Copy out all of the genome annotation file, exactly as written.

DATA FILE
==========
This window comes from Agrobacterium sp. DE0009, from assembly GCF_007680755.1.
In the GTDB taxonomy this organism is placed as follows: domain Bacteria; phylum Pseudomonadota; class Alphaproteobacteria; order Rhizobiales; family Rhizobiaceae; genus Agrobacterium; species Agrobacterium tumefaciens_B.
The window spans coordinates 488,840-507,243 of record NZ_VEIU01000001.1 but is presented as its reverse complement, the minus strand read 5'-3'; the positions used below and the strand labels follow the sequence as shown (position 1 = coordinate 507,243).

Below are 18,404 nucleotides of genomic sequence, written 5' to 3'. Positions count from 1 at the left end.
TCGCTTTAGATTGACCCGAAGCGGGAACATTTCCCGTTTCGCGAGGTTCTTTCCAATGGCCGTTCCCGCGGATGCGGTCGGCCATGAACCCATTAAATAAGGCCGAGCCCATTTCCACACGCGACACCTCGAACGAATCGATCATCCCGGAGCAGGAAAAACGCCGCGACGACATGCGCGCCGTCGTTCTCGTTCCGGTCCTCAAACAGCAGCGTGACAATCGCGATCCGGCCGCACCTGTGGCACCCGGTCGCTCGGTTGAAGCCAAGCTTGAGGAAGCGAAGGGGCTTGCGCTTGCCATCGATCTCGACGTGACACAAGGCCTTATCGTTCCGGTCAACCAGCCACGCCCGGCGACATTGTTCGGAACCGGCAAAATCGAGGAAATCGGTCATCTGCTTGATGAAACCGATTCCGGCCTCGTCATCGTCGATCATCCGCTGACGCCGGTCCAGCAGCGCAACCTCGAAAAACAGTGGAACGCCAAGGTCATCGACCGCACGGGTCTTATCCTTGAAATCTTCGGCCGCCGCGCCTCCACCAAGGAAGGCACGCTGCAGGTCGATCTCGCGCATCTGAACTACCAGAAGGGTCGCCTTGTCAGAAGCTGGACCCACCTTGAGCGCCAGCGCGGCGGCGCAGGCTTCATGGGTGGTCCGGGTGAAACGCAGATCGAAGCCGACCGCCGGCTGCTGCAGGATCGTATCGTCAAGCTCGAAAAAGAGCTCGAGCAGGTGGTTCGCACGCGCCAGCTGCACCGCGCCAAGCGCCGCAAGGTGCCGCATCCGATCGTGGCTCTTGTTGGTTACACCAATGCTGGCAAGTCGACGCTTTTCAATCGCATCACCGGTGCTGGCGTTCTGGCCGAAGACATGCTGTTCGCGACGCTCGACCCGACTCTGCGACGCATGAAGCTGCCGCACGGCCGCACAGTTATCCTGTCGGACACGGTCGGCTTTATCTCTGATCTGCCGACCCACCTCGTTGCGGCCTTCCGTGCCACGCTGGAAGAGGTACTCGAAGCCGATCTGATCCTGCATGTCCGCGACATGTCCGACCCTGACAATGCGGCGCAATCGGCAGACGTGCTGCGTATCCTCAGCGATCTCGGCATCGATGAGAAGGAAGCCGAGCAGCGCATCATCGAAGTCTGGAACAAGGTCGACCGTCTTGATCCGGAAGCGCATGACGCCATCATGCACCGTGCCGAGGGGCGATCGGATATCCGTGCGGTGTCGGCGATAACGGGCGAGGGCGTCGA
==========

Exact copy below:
This window comes from Agrobacterium sp. DE0009, from assembly GCF_007680755.1.
In the GTDB taxonomy this organism is placed as follows: domain Bacteria; phylum Pseudomonadota; class Alphaproteobacteria; order Rhizobiales; family Rhizobiaceae; genus Agrobacterium; species Agrobacterium tumefaciens_B.
The window spans coordinates 488,840-507,243 of record NZ_VEIU01000001.1 but is presented as its reverse complement, the minus strand read 5'-3'; the positions used below and the strand labels follow the sequence as shown (position 1 = coordinate 507,243).

Below are 18,404 nucleotides of genomic sequence, written 5' to 3'. Positions count from 1 at the left end.
TCGCTTTAGATTGACCCGAAGCGGGAACATTTCCCGTTTCGCGAGGTTCTTTCCAATGGCCGTTCCCGCGGATGCGGTCGGCCATGAACCCATTAAATAAGGCCGAGCCCATTTCCACACGCGACACCTCGAACGAATCGATCATCCCGGAGCAGGAAAAACGCCGCGACGACATGCGCGCCGTCGTTCTCGTTCCGGTCCTCAAACAGCAGCGTGACAATCGCGATCCGGCCGCACCTGTGGCACCCGGTCGCTCGGTTGAAGCCAAGCTTGAGGAAGCGAAGGGGCTTGCGCTTGCCATCGATCTCGACGTGACACAAGGCCTTATCGTTCCGGTCAACCAGCCACGCCCGGCGACATTGTTCGGAACCGGCAAAATCGAGGAAATCGGTCATCTGCTTGATGAAACCGATTCCGGCCTCGTCATCGTCGATCATCCGCTGACGCCGGTCCAGCAGCGCAACCTCGAAAAACAGTGGAACGCCAAGGTCATCGACCGCACGGGTCTTATCCTTGAAATCTTCGGCCGCCGCGCCTCCACCAAGGAAGGCACGCTGCAGGTCGATCTCGCGCATCTGAACTACCAGAAGGGTCGCCTTGTCAGAAGCTGGACCCACCTTGAGCGCCAGCGCGGCGGCGCAGGCTTCATGGGTGGTCCGGGTGAAACGCAGATCGAAGCCGACCGCCGGCTGCTGCAGGATCGTATCGTCAAGCTCGAAAAAGAGCTCGAGCAGGTGGTTCGCACGCGCCAGCTGCACCGCGCCAAGCGCCGCAAGGTGCCGCATCCGATCGTGGCTCTTGTTGGTTACACCAATGCTGGCAAGTCGACGCTTTTCAATCGCATCACCGGTGCTGGCGTTCTGGCCGAAGACATGCTGTTCGCGACGCTCGACCCGACTCTGCGACGCATGAAGCTGCCGCACGGCCGCACAGTTATCCTGTCGGACACGGTCGGCTTTATCTCTGATCTGCCGACCCACCTCGTTGCGGCCTTCCGTGCCACGCTGGAAGAGGTACTCGAAGCCGATCTGATCCTGCATGTCCGCGACATGTCCGACCCTGACAATGCGGCGCAATCGGCAGACGTGCTGCGTATCCTCAGCGATCTCGGCATCGATGAGAAGGAAGCCGAGCAGCGCATCATCGAAGTCTGGAACAAGGTCGACCGTCTTGATCCGGAAGCGCATGACGCCATCATGCACCGTGCCGAGGGGCGATCGGATATCCGTGCGGTGTCGGCGATAACGGGCGAGGGCGTCGA